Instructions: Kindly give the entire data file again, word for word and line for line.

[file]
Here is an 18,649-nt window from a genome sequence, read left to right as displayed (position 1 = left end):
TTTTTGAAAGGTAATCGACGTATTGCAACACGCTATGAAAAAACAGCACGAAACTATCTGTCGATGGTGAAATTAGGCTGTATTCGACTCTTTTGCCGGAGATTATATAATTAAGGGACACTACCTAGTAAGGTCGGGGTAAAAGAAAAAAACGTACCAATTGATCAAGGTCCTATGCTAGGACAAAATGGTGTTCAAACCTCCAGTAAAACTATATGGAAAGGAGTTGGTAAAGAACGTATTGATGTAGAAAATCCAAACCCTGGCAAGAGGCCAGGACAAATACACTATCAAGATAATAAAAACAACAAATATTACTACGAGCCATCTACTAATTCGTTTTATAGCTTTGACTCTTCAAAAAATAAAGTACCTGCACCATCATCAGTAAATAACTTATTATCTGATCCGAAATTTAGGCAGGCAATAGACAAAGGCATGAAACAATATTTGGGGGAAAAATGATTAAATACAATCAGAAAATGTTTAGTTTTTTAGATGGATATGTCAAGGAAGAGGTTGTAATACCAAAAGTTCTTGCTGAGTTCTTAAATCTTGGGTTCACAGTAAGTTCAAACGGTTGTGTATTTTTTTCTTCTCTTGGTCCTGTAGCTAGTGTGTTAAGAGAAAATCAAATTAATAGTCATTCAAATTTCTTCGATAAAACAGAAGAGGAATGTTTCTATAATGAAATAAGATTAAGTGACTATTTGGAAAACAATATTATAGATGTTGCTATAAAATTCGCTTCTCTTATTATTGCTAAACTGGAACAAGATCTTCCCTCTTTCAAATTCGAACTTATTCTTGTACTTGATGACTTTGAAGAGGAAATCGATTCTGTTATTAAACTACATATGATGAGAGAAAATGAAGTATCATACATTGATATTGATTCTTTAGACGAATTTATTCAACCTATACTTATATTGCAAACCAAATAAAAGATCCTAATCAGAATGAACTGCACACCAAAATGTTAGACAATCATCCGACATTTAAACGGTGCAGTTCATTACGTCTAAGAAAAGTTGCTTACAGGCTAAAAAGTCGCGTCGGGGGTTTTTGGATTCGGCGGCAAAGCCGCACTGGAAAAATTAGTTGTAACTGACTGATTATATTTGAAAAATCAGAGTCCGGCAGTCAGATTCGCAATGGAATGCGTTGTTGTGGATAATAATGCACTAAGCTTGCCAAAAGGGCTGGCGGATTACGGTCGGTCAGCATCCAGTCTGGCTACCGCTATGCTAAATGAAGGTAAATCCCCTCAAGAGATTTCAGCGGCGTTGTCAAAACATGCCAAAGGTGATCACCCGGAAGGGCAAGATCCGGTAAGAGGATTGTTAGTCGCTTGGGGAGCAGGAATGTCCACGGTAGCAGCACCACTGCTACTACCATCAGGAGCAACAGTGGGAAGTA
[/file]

Here is an 18,649-nt window from a genome sequence, read left to right as displayed (position 1 = left end):
TTTTTGAAAGGTAATCGACGTATTGCAACACGCTATGAAAAAACAGCACGAAACTATCTGTCGATGGTGAAATTAGGCTGTATTCGACTCTTTTGCCGGAGATTATATAATTAAGGGACACTACCTAGTAAGGTCGGGGTAAAAGAAAAAAACGTACCAATTGATCAAGGTCCTATGCTAGGACAAAATGGTGTTCAAACCTCCAGTAAAACTATATGGAAAGGAGTTGGTAAAGAACGTATTGATGTAGAAAATCCAAACCCTGGCAAGAGGCCAGGACAAATACACTATCAAGATAATAAAAACAACAAATATTACTACGAGCCATCTACTAATTCGTTTTATAGCTTTGACTCTTCAAAAAATAAAGTACCTGCACCATCATCAGTAAATAACTTATTATCTGATCCGAAATTTAGGCAGGCAATAGACAAAGGCATGAAACAATATTTGGGGGAAAAATGATTAAATACAATCAGAAAATGTTTAGTTTTTTAGATGGATATGTCAAGGAAGAGGTTGTAATACCAAAAGTTCTTGCTGAGTTCTTAAATCTTGGGTTCACAGTAAGTTCAAACGGTTGTGTATTTTTTTCTTCTCTTGGTCCTGTAGCTAGTGTGTTAAGAGAAAATCAAATTAATAGTCATTCAAATTTCTTCGATAAAACAGAAGAGGAATGTTTCTATAATGAAATAAGATTAAGTGACTATTTGGAAAACAATATTATAGATGTTGCTATAAAATTCGCTTCTCTTATTATTGCTAAACTGGAACAAGATCTTCCCTCTTTCAAATTCGAACTTATTCTTGTACTTGATGACTTTGAAGAGGAAATCGATTCTGTTATTAAACTACATATGATGAGAGAAAATGAAGTATCATACATTGATATTGATTCTTTAGACGAATTTATTCAACCTATACTTATATTGCAAACCAAATAAAAGATCCTAATCAGAATGAACTGCACACCAAAATGTTAGACAATCATCCGACATTTAAACGGTGCAGTTCATTACGTCTAAGAAAAGTTGCTTACAGGCTAAAAAGTCGCGTCGGGGGTTTTTGGATTCGGCGGCAAAGCCGCACTGGAAAAATTAGTTGTAACTGACTGATTATATTTGAAAAATCAGAGTCCGGCAGTCAGATTCGCAATGGAATGCGTTGTTGTGGATAATAATGCACTAAGCTTGCCAAAAGGGCTGGCGGATTACGGTCGGTCAGCATCCAGTCTGGCTACCGCTATGCTAAATGAAGGTAAATCCCCTCAAGAGATTTCAGCGGCGTTGTCAAAACATGCCAAAGGTGATCACCCGGAAGGGCAAGATCCGGTAAGAGGATTGTTAGTCGCTTGGGGAGCAGGAATGTCCACGGTAGCAGCACCACTGCTACTACCATCAGGAGCAACAGTGGGAAGTA